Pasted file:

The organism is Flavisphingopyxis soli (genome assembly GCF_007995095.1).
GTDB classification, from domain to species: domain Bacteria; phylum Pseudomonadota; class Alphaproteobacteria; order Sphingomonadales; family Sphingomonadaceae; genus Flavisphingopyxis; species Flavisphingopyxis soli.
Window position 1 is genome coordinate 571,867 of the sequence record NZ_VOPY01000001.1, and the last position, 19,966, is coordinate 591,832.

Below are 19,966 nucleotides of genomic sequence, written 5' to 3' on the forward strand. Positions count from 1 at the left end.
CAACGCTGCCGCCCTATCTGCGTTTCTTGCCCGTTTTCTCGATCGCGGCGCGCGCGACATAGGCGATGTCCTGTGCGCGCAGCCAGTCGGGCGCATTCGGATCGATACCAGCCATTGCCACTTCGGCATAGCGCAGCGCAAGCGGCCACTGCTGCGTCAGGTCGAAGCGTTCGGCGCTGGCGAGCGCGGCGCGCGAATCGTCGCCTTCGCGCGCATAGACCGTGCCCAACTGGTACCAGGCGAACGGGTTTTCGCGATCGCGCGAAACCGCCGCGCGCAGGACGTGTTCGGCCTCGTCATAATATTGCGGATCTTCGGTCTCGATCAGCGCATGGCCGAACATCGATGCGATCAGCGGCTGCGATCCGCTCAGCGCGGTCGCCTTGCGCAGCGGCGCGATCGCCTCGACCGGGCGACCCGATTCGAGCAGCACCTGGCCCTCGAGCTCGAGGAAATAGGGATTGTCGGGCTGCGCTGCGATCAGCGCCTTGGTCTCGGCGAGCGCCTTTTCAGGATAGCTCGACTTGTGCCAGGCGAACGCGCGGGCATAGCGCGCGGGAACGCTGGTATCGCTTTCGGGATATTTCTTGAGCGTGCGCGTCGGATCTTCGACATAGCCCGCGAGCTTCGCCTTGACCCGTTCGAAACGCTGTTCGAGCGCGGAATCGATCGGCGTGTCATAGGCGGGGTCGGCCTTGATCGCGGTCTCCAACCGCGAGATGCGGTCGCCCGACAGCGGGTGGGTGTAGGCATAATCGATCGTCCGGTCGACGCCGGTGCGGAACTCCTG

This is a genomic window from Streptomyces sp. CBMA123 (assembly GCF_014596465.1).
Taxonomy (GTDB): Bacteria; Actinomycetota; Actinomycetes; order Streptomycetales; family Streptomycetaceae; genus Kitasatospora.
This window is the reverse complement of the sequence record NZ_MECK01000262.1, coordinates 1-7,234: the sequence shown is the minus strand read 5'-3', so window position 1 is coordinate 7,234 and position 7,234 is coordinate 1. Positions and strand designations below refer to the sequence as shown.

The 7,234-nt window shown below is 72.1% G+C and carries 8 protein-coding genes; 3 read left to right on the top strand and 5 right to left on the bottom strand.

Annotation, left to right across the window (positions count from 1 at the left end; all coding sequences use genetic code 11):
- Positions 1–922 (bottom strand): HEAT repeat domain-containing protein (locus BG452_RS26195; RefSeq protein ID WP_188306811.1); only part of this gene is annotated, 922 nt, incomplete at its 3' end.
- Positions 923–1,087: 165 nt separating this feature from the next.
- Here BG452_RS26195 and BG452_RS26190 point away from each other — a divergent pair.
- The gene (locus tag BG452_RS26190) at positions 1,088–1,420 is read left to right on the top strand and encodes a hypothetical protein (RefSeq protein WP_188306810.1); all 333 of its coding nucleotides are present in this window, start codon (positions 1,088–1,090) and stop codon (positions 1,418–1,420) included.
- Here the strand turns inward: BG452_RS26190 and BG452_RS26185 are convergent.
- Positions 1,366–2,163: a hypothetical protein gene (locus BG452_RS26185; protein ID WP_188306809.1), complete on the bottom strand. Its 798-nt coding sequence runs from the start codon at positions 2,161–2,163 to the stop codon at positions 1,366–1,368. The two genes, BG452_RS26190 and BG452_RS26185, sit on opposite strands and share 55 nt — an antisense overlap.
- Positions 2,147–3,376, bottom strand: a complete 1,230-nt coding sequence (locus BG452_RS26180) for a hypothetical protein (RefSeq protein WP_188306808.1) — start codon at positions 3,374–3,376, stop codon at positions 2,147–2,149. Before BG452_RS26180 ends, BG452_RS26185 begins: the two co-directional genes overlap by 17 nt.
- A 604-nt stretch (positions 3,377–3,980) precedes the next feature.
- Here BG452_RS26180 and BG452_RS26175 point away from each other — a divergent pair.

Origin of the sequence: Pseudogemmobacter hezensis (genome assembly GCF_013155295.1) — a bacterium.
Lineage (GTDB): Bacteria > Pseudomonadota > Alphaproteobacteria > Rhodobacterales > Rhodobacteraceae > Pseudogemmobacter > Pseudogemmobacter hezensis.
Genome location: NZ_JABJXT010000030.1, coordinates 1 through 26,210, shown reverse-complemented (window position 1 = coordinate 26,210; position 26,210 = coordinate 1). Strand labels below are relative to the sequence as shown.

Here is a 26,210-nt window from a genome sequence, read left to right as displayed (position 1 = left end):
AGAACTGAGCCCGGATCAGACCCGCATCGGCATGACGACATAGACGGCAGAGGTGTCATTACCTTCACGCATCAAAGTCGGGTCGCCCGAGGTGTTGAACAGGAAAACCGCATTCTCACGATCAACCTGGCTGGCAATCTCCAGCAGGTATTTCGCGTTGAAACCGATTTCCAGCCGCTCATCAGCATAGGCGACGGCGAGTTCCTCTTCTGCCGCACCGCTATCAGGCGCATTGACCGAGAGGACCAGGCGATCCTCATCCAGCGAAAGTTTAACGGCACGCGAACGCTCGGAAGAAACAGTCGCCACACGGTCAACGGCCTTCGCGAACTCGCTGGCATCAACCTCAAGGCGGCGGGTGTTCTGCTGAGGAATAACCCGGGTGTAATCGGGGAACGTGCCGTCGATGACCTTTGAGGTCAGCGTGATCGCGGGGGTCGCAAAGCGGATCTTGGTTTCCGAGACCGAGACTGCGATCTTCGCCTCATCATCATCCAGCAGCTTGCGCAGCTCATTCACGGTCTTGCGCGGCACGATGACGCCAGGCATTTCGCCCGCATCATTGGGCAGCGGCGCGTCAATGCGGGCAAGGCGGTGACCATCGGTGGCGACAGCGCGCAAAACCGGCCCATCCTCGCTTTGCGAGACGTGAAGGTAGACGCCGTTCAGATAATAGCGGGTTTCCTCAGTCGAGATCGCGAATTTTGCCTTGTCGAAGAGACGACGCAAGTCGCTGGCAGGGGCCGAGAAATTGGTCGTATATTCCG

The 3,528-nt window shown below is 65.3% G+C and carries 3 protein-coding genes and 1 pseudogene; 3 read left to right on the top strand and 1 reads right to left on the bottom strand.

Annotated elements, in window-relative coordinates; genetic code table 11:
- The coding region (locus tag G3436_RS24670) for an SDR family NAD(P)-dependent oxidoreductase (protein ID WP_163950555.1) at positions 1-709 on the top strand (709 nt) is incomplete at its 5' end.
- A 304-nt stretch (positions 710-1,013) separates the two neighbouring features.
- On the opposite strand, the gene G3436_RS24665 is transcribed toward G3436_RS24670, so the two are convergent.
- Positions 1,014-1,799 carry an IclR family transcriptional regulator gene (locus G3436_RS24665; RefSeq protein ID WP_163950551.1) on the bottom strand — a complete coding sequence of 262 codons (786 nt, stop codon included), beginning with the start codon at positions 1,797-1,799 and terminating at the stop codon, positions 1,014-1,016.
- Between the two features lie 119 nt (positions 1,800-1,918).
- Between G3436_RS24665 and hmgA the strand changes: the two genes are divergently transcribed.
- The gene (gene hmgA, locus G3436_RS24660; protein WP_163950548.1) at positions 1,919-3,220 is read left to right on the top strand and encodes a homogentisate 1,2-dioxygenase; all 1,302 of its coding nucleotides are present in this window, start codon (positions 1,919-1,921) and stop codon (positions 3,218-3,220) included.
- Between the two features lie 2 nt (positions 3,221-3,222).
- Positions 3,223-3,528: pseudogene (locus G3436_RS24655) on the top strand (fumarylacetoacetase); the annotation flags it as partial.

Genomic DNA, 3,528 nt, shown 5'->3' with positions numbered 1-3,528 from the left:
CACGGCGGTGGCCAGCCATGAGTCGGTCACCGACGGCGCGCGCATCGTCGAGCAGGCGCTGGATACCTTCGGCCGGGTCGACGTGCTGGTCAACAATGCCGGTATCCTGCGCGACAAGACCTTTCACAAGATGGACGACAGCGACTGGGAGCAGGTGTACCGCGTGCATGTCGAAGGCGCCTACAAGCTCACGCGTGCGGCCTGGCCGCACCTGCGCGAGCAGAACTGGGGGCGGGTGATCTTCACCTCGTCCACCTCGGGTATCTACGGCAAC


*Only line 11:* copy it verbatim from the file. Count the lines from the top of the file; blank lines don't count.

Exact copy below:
- Positions 1–922 (bottom strand): HEAT repeat domain-containing protein (locus BG452_RS26195; RefSeq protein ID WP_188306811.1); only part of this gene is annotated, 922 nt, incomplete at its 3' end.